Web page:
|Nouns decline according to...|
|Verbs conjugate according to...|
- 1 Classification and Dialects
- 2 Phonology
- 3 Writing System
- 4 Grammar
- 5 Lexicon
- 6 Example text
Classification and Dialects
This is directly related to Modern English. It is through a quote, however, by John McWhorter in his book What Language Is that gave me this idea:
- It’s a pain for English speakers to have to learn the gender of every noun in French or German along with the noun itself. But in Navajo, for every single verb in the language, you have to learn [the] five variations. You just have to know. The nearest equivalent for an English speaker would be if every verb were like be, where we have to know that it’s I am but I was and I’ve been and, subjunctively, if I were—just imagine if English had it in addition that today I speak, yesterday I spoke, tomorrow I spock, repetitively I spack, and hypothetically I just might spoo.
With this quote, I will create a Navajo-inspired English Conlang.
This language could quite possibly be a dialect of English, if spoken by a group of nomads from northern North America.
|Plosive||p b||t d||k g||ʔ|
|Fricative||f v||θ ð||s z||ʃ ʒ||h|
|Close||iː ɪ||uː ʊ|
|Mid||ɛ||ə ɜ (ɝ) (ɚ)||ɔː (ʌ)|
|Diphthongs||eɪ aɪ ɔɪ ao əo|
|Sound||ə ʌ||ɛi||ɑː||æ||b||tʃ||d||ɛ ɜ||iː||f||g||h|
|Sound||ɪ||aɪ||dʒ||k||l||θ ð||m||n||ŋ||əo ɔː||ɔɪ||p|
|Sound||ɹ ɝ ɚ||s||ʃ||t||ʊ||uː||v||w (ao)||j||z||ʒ||ʔ|
' is used as a glottal stop only when a suffix is added to a word that already ends in a vowel. Either way, it is very uncommon for this to happen.
Yy is sometimes used to help create a diphthong, usually with the eɪ, aɪ, and ɔɪ sounds. Again, it is often unusual for this to happen.
To mark stress on a word that could be stressed on any which syllable, such as "anew," there is a marker to help clarify. The dot diacritic (.) can be used (except ones that already have a diacritic) under any vowel (ạ ẹ ị ọ ụ and sometimes ỵ) to tell the reader "hey, don't put the stress on that syllable, but this one instead." "Anew," for instance, would be spelled anụ and pronounced /ə'nuː/. This usage is extremely common for words with more than one syllable. Vowels that already have a diacritic, however, automatically receive the stress.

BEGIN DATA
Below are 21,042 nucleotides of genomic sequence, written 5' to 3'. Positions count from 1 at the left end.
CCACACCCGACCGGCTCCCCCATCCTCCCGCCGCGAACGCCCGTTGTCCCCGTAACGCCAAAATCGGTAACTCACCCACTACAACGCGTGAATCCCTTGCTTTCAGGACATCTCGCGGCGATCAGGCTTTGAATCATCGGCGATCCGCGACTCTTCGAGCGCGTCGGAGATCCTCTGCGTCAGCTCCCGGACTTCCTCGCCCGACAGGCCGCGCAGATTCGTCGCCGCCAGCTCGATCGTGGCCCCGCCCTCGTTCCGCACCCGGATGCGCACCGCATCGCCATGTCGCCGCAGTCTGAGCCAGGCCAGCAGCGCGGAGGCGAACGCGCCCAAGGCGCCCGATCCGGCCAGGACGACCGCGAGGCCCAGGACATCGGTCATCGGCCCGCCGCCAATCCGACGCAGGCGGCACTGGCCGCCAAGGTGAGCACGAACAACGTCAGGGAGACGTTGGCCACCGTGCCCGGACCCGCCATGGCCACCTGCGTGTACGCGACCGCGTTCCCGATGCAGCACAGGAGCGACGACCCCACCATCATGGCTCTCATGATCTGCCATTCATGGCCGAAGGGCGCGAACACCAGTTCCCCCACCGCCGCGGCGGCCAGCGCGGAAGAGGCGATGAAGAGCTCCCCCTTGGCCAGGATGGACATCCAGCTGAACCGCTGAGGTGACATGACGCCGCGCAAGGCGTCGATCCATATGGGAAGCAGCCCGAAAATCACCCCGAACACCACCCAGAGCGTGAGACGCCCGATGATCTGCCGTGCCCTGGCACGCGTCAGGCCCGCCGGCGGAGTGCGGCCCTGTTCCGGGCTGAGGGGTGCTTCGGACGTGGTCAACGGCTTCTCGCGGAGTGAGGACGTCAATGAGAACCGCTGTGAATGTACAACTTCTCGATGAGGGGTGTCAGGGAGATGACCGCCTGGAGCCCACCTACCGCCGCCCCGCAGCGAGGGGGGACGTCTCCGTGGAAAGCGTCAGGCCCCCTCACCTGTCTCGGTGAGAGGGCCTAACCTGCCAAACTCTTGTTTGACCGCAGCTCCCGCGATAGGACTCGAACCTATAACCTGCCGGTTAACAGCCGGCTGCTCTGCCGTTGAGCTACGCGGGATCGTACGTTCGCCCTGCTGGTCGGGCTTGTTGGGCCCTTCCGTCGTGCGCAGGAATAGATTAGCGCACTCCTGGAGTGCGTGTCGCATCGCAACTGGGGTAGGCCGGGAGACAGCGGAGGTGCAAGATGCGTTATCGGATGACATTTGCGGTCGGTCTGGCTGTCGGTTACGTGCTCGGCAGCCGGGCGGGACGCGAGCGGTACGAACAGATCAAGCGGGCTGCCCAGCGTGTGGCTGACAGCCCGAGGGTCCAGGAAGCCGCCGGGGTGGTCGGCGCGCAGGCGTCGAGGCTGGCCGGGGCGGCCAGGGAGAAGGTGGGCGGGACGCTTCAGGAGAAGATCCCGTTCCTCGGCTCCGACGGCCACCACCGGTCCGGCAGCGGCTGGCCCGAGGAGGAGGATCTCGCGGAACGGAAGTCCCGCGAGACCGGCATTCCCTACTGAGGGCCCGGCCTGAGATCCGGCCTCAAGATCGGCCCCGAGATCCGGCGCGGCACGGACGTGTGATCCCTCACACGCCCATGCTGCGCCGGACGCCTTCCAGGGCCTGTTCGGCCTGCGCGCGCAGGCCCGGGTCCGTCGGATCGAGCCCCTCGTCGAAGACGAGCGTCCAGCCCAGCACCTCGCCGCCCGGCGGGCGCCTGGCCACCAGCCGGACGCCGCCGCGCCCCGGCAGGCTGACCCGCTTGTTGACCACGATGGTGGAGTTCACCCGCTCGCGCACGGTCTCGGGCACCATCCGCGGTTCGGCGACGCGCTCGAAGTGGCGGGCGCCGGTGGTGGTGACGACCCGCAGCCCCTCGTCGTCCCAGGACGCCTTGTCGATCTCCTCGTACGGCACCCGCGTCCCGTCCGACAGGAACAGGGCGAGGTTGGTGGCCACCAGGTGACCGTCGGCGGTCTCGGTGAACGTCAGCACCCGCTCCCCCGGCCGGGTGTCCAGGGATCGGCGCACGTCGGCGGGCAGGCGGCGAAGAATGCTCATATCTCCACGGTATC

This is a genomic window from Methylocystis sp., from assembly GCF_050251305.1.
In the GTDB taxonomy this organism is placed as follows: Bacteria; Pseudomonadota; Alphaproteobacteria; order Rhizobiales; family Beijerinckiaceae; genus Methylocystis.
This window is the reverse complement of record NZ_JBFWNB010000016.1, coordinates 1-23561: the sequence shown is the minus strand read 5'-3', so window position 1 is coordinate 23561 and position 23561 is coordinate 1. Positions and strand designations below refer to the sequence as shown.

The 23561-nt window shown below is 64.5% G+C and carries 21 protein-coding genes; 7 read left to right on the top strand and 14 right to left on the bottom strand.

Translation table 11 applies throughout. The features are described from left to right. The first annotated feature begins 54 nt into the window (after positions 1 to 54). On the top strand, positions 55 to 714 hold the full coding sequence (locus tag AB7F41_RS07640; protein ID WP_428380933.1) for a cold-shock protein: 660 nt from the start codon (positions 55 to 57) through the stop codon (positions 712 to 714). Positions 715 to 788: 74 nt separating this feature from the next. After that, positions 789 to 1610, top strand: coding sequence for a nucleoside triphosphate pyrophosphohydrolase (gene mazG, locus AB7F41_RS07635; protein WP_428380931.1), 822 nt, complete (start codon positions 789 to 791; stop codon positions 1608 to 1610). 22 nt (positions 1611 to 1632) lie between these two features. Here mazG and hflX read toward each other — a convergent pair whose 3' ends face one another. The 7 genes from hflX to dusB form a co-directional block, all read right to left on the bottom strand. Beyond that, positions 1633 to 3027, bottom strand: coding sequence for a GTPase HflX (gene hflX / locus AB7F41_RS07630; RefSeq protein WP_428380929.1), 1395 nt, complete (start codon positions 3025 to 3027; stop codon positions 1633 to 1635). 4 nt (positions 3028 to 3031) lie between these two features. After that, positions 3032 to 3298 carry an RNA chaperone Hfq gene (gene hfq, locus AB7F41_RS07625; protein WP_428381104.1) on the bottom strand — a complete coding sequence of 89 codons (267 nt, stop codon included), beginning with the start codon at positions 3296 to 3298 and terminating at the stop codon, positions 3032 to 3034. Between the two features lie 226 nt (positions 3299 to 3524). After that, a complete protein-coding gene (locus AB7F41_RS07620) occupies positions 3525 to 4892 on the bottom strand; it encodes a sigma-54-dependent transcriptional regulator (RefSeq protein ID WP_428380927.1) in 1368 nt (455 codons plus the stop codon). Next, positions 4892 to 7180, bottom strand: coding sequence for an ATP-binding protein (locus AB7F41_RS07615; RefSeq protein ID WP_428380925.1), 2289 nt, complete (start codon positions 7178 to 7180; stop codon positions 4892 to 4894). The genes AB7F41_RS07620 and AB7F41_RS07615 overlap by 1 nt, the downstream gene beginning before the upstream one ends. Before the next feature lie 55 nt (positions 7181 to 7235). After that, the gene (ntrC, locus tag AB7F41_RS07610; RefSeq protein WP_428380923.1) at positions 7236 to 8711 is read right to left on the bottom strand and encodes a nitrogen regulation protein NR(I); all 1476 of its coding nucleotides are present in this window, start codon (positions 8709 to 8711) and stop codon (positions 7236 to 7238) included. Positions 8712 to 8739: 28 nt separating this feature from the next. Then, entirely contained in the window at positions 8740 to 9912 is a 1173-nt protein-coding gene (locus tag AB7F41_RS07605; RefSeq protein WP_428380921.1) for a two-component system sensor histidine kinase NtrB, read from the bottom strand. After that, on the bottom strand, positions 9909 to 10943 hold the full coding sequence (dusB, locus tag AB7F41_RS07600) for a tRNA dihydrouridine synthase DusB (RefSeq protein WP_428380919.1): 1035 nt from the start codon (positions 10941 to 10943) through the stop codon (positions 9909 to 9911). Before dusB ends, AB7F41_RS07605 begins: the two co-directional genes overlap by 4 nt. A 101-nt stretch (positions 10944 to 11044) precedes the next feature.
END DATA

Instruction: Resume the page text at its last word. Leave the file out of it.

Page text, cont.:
Because of these spelling rules, the writing system of Ẹńgaliś Anụ is highly phonetic.
There are three grammatical numbers: singular, dual, and plural. Singular corresponds to only one subject, dual to two, and plural to three or more.
|Person 1||î (I)||lê||wê (we)|
|Person 2||yú (you, sg)||dê||yê (you, pl)|
|Person 3||ê (he, she, it)||jê||łê (they)|
As stated below in the Cases section under Nouns, there are 7 cases to follow. This means, different pronouns for different cases! Yay!
There are 7 cases for nouns and pronouns to follow, and, unlike verb tense, there is a pattern for them (thank god for that, right?).
The cases are as follows:
- Námtif (Nominative)
- Akzátif (Accusative)
- Dátif (Dative)
- Jẹntif (Genitive)
- Instrụmtif (Insturmental)
- Prepọztif (Prepositional)
- Vọktif (Vocative)
The subject is in the Nominative, the direct object is in the Accusative, the indirect object is in the Dative, the owner of any noun is in the Genitive, the noun with which the subject accomplishes the verb is in the Instrumental, a noun that follows a preposition (the noun by which something is done) is in the Prepositional, and (when the speaker is saying something to someone) the listener is in the Vocative.
To put any noun into the Nominative, simply do not add an affix onto the subject.
To put the direct object into the Accusative, add the suffix -u to the end of that (pro)noun.